In 2018 there was a ninth circuit court ruling in the case of Martin v. City of Boise that stated you cannot criminalize sleeping as it is a human right. This means you cannot arrest people for sleeping in parks, and immediately following that ruling many public spaces were inundated with people experiencing homelessness. Part of the ruling says that as a city you have to be able to point the homeless population to a designated location they can go where they are allowed to sleep, otherwise you cannot enforce penalties. According to the ruling this is due to the 8th amendment protections of the constitution.

In response to the growing problem of homelessness in public spaces the city of Modesto, California, in accordance with this ruling, designated Beard Brook Park as the official area where the homeless can congregate and sleep. This was an emergency declaration, and allowed the city to enforce no sleeping rules in all other public spaces under their stewardship.

The presenters describe Beard Brook Park as a "neighborhood park without a neighborhood." The park is surrounded by industrial buildings rather than homes, and is large enough that it could temporarily serve as a homeless camp location.

The idea was for this to be a six month solution, while the city created a more comprehensive plan to deal with the issue. When the park opened for camping in September of 2018 there was approximately a dozen tents, and within five months the space had grown to house approximately 300 campers.

Read more:


Most Scooter Riders Crash on the Sidewalk, Study Finds
Courtesy of Planetizen

By James Brasuell

A new study from the Insurance Institute for Highway Safety (IIHS) found a majority of e-scooter injuries happen on the sidewalk," reports Chris Teale.

"Nearly three in five scooter riders were injured on the sidewalk," according to the study, reports Teale. The study examined 500 scooter and bike riders, finding that scooter riders are more likely than bike riders to suffer an injury while riding "due to potholes or cracks in the pavement, or from hitting infrastructure like signposts or curbs."

Another key finding: nearly 40 percent of scooter riders who suffer injuries do so on their first ride.

Read more:

In the News

Urban Camping Programs Bring the Outdoors to Cities
Courtesy of Outside Online

MICHIGAN - In 2015, Garrett Dempsey and Lisa Perez went on a mission in Detroit’s Rouge Park, located on the city’s far west side. They were looking for Scout Hollow, a long-forgotten campground that dates back to at least the 1930s. They scanned the tree line and spotted a path blanketed with weeds descending into the woods. Upon closer inspection, they found weathered steps and realized that they must be in the right place. When they reached the bottom of the hill, they found a field overrun with chest-high weeds. This was Scout Hollow?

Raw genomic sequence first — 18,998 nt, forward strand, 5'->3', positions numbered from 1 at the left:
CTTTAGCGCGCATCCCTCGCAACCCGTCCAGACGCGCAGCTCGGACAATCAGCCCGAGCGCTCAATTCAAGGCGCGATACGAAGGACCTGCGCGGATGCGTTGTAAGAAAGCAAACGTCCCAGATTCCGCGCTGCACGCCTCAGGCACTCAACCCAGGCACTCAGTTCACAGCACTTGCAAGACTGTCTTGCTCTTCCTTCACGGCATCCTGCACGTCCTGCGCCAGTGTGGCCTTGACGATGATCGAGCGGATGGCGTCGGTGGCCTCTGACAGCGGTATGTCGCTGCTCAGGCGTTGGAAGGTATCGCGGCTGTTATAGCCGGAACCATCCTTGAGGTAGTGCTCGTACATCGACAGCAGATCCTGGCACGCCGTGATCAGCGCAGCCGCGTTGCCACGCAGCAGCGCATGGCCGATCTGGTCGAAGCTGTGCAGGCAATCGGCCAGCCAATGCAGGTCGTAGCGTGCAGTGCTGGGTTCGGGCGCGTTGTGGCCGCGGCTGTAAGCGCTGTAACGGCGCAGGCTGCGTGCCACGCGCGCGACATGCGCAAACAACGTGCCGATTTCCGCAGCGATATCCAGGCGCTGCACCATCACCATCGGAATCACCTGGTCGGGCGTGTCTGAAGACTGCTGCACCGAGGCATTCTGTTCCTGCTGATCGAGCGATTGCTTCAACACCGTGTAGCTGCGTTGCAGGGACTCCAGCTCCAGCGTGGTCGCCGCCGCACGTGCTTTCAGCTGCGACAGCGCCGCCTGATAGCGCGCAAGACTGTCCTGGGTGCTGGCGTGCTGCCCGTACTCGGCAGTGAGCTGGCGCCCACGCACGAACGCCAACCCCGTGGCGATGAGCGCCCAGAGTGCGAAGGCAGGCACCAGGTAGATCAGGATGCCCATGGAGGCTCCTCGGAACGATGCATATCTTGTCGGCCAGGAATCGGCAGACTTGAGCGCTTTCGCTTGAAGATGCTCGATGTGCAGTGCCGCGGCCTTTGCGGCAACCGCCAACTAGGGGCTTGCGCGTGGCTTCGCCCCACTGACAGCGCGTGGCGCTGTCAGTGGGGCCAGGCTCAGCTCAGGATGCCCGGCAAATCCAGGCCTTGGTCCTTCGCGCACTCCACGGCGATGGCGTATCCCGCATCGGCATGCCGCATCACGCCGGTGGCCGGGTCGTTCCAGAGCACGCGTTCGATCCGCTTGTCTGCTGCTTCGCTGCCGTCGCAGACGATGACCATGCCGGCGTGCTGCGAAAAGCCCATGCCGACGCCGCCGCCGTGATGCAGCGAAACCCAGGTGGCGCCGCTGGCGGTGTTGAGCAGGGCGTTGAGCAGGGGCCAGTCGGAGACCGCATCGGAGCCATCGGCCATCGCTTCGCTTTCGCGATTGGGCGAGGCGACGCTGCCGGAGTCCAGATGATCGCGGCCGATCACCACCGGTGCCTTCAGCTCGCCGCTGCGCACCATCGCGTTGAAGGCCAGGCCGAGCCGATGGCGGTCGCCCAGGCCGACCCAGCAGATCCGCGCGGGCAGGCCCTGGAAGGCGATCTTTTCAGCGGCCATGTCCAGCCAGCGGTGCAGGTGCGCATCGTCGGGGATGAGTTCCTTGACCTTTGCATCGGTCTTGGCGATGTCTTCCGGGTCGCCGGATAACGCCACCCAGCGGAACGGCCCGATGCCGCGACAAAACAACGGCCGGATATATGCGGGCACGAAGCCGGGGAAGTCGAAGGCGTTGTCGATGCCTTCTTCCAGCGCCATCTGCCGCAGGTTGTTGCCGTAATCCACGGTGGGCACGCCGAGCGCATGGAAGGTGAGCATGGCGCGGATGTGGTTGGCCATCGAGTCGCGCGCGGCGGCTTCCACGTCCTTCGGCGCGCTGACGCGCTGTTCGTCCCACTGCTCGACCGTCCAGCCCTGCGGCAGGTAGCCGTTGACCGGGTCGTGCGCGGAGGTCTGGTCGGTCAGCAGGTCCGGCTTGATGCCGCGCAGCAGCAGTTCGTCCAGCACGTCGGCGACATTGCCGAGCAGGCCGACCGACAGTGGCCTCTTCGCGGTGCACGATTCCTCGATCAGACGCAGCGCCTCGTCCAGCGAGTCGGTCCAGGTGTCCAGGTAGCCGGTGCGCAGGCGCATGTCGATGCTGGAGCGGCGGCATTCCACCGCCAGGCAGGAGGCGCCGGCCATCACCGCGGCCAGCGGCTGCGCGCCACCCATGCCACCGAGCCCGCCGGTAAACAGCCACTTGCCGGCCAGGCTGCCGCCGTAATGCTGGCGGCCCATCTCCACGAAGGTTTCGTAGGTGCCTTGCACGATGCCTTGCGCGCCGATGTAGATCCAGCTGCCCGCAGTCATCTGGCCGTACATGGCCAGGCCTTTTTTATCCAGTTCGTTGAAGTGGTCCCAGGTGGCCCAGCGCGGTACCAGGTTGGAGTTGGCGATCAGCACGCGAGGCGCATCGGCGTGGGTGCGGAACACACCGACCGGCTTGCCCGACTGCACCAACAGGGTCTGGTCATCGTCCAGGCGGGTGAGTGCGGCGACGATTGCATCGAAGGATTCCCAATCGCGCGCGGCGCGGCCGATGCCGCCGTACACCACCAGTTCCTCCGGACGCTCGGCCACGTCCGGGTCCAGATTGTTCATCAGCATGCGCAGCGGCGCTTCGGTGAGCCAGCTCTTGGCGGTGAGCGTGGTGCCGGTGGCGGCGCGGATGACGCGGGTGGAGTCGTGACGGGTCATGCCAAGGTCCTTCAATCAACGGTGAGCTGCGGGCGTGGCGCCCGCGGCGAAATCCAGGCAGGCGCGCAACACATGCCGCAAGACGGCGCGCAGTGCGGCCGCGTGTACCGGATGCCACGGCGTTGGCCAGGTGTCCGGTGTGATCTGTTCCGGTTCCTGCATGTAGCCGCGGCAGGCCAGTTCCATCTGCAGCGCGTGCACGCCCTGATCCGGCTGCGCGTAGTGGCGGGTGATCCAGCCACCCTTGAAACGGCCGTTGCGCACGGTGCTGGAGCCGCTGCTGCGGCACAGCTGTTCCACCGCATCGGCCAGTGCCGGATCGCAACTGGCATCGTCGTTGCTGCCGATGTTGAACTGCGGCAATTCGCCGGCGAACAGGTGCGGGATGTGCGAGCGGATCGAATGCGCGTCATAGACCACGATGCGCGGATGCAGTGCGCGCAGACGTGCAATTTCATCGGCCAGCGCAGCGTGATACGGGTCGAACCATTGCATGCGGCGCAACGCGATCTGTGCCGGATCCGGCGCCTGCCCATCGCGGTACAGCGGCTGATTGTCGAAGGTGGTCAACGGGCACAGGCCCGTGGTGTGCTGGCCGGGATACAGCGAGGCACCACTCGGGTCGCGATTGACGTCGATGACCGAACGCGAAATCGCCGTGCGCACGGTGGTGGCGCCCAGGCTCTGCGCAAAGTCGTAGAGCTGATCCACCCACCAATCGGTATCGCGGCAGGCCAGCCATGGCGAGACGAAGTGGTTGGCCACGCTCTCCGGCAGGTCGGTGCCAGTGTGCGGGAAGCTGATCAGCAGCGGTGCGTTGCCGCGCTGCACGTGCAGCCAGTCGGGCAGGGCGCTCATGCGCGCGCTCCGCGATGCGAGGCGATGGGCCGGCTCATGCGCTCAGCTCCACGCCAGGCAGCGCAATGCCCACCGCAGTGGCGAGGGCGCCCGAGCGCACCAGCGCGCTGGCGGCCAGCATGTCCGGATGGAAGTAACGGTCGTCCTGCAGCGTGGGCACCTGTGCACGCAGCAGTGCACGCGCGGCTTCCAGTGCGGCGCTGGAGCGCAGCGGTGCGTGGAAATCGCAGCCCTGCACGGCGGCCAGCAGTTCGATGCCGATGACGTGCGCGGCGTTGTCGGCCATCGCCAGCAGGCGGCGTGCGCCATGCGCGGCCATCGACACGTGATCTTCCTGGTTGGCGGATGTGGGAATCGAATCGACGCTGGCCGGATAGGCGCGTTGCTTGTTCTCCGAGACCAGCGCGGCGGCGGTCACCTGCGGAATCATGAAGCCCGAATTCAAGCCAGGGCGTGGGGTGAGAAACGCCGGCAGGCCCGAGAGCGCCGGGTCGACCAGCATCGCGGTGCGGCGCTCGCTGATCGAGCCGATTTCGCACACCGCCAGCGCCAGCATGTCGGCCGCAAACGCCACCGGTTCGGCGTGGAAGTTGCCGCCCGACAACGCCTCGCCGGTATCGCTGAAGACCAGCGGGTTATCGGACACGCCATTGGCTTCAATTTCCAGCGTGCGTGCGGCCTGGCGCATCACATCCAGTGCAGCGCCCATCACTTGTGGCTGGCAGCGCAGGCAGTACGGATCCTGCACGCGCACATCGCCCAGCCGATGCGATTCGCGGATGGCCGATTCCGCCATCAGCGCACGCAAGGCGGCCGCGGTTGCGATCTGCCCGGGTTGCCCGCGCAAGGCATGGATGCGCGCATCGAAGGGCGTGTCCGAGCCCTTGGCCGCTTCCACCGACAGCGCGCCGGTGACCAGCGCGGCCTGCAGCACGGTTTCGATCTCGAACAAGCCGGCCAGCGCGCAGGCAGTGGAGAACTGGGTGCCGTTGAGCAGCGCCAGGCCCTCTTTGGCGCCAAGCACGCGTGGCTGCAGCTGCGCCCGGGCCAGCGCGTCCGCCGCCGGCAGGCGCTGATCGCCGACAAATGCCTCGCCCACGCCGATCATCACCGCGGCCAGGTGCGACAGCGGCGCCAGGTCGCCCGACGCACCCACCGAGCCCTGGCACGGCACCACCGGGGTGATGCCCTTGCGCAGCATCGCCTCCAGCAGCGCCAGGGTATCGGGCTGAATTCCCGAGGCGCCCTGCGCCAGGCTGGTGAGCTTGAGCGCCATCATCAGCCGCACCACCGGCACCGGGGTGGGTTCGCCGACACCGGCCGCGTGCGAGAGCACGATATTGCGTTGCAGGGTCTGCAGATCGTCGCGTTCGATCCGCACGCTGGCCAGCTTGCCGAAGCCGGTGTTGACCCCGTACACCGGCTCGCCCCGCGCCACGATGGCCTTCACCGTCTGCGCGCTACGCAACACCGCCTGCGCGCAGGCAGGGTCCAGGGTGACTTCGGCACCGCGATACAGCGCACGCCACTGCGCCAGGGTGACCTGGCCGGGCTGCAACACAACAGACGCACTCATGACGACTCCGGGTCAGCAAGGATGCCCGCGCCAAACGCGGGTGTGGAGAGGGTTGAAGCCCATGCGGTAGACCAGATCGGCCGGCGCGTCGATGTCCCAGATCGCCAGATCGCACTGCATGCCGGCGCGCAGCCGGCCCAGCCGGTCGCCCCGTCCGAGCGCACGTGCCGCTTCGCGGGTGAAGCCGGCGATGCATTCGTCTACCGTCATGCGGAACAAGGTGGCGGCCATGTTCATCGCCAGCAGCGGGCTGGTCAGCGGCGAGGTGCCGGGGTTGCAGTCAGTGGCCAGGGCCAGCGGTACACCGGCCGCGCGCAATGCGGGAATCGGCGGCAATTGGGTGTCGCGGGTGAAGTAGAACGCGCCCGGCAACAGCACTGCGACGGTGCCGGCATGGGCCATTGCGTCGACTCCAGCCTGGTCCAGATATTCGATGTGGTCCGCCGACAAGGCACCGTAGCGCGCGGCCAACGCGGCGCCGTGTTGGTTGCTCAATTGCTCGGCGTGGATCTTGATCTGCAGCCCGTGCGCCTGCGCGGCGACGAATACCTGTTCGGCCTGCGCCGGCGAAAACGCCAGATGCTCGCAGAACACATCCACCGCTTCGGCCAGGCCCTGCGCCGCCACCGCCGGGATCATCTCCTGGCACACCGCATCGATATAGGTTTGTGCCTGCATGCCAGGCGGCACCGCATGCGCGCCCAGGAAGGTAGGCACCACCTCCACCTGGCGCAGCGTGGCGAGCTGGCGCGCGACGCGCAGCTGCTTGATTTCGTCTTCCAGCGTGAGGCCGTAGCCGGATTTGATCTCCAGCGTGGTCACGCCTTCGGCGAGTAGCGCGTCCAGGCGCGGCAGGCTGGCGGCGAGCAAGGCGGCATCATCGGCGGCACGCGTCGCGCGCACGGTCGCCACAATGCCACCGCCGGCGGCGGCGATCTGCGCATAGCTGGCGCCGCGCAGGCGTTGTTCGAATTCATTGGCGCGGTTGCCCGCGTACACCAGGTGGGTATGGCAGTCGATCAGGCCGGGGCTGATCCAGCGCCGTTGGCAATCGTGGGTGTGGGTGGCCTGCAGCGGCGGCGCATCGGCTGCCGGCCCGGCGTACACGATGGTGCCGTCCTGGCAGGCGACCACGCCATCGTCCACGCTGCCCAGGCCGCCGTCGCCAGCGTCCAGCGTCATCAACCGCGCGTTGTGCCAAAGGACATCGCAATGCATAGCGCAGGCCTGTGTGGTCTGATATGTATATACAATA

Where others might have seen obstacles, Dempsey and Perez saw an opportunity to bring camping back to Detroit. Dempsey, 46, is a Sierra Club campaign representative for Detroit Outdoors, an organization that aims to inspire the city’s youth to spend more time outside in local natural spaces by providing opportunities for camping in the city. The program is a collaboration between the Sierra Club, Detroit Parks and Recreation, and the YMCA of Metropolitan Detroit. Dempsey, who is passionate about equitable access to nature, has years of experience leading youth excursions, first in San Francisco and later as the chair of the Sierra Club’s Inspiring Connections Outdoors (ICO) program in Detroit. Perez, 51, is the Detroit urban-connections coordinator at the U.S. Forest Service and serves on the Detroit Outdoors Advisory Council. After their first visit to Scout Hollow, Dempsey, Perez, and several community stakeholders began planning to reopen the site as a campground for the city’s youth.

Read more:

Grand Valley’s Palisade Plunge set to open after 10 years of planning, partnerships
Courtesy of the Colorado Sun

By Jason Blevins